Saturday, July 13, 2013


A few years back, before I started this blog, I made a list of my 15 all-time favorite albums and posted it on Facebook. These are albums where there’s no skipping over any tracks to get to the “good” stuff, because it’s ALL good. 

Having taken another look at that list recently, I found that it needed some updating, and what better place to put the revised version than right here at GGG?

Just FYI, I imposed stricter regulations on myself this time. With a few notable exceptions, musical acts were allowed no more than one entry. That said, I allowed separate entries for members of a group on the list who also had a solo career. Also, I expanded the scope to include motion-picture soundtracks. 

And awaaay we go . . . !     

1. WHOS NEXT  by The Who (1971). 

One of the greatest and most consistent-sounding rock albums ever recorded. ’Nuff said. 

2. RUBBER SOUL  by The Beatles (UK version, 1965). 

The first CD I ever got. A fantastic album, and it features “In My Life,” which was my wedding song. 

3. REVOLVER  by The Beatles (UK version, 1966). 

This is really tied with RUBBER SOUL, as I love both albums pretty much equally.  

4. EMPTY GLASS  by Pete Townshend (1980). 

Petes solo masterpiece, as far as I’m concerned. 

5. BRIAN WILSON PRESENTS SMiLE  by Brian Wilson (2004). 

I’d waited for this aborted Beach Boys album since I first read about its supposed forthcoming release in 1988. Sixteen years later, it finally came out, not by the Beach Boys as originally planned, but great nonetheless. I couldn’t stop playing it for months (much to my wife’s chagrin). 

6. QUADROPHENIA  by The Who (1973). 

I first bought this album early in my sophomore year of college, shortly after becoming a Who fan, and I soon found myself torn between it and TOMMY. In recent years, I’ve given QUADROPHENIA the edge because it’s more down to earth and reaches me on a more emotional level.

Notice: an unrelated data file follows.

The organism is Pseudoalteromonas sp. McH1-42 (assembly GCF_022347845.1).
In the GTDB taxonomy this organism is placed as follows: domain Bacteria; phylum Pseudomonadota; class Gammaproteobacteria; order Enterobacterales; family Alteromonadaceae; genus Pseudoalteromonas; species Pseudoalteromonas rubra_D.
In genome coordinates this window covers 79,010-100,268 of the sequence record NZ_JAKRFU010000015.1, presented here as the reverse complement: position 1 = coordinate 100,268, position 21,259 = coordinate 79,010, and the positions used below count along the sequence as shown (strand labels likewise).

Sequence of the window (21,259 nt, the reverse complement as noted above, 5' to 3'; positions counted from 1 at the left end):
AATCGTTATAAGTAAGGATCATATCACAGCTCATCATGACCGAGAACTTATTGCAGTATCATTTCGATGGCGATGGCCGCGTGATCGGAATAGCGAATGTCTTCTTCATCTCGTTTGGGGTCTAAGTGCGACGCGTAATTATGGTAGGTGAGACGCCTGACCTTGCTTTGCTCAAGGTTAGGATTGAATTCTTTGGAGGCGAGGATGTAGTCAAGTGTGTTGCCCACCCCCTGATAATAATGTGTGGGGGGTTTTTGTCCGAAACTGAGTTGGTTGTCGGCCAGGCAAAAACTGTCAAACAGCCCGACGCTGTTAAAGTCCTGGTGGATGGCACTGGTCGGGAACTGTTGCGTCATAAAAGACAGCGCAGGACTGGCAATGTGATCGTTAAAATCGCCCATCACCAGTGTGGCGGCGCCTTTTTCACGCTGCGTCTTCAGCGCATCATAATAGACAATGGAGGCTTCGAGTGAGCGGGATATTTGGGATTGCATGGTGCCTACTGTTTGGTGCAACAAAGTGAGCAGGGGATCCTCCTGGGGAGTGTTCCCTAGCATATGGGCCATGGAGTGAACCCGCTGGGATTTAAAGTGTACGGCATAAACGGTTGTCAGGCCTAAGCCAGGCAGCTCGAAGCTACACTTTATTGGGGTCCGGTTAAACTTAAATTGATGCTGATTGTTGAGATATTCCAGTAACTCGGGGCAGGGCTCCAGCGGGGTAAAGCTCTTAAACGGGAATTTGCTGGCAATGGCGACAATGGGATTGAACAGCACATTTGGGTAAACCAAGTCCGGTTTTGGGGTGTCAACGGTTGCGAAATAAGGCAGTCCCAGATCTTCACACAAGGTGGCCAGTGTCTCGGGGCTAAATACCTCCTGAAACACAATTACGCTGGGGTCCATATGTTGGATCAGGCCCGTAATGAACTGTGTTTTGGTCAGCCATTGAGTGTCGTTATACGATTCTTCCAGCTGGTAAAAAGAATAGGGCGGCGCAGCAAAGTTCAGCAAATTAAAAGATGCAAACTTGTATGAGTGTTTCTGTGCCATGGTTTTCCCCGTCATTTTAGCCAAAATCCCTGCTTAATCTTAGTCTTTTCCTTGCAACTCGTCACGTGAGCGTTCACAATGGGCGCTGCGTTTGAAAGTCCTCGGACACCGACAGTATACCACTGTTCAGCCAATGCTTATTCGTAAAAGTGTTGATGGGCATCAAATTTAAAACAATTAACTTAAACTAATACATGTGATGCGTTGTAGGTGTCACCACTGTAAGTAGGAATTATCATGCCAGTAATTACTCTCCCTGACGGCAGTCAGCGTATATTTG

7. CROSBY, STILLS & NASH  by . . . well, you know (1969). 

A fantastic debut and their strongest work together. True, their second album had Neil Young on it, but I prefer this one as a complete listening experience.

8. PET SOUNDS  by The Beach Boys (1966). 

I bought this album because Paul McCartney raved about it. He was right.

9. RUMOURS  by Fleetwood Mac (1977). 

Some really great soul-baring, gut-wrenching songs about lost love and the anger and bitterness that follows. 

10. SYNCHRONICITY  by The Police (1983). 

Their most solid, consistent album, in my opinion—and I like the quirky stuff on it (“Miss Gradenko,” “Mother”) as much as the commercial stuff that became hits. I have my buddy Nick to thank for getting me into these guys—thanks, Nick!!!!

11. THE NYLON CURTAIN  by Billy Joel (1982). 

This was Billy’s “Beatles” album, and in my opinion, he’s never topped it.

12. THE EMPIRE STRIKES BACK (Original Soundtrack)  by John Williams (1980). 

One of Williams’s greatest film scores, and certainly the best work he did for the Star Wars series. There’s tight continuity with the music from the original film, and his individual themes for Darth Vader, Yoda, and Han and Leia’s blossoming romance are simply perfect. 

13. THE DREAM OF THE BLUE TURTLES  by Sting (1985). 

A great solo debut. I wish his subsequent releases were as uniformly strong as this one. 

14. DARK SIDE OF THE MOON  by Pink Floyd (1973). 

A complete and satisfying listening experience from beginning to end that really transports you to another place. I used to love going to see the laser light show version at the Hayden Planetarium in New York City—the last time went to see it it was one of my first dates with my wife. (Incidentally, it totally works when you play the whole album against the first half of The Wizard of Oz!) 

15. RAM  by Paul & Linda McCartney (1971). 

Critically lambasted upon its release, this has gotten much deserved reappraisal in recent years and is now recognized as one of Paul’s finest solo efforts. “The Back Seat of My Car” is one of my all-time favorite McCartney songs, as is “Too Many People,” which subtly but pointedly criticizes John and Yoko, who, in my opinion, had it coming.      

SUNFLOWER  by The Beach Boys (1970). 

A tragically underrated album that ranks right up there with PET SOUNDS as one of their best. Dennis Wilson should have thrived as a major creative force in the band after this album, and had it not been a major sales flop, perhaps Brian Wilson would not have fallen quite as far as he did after its release. The only real weakness of the album is the sequencing of the songs—which, in this age of iTunes and CD burning, is easily addressed. 

I now open the floor to all comments and inevitable criticisms . . . !

© All text copyright Glenn Greenberg, 2013.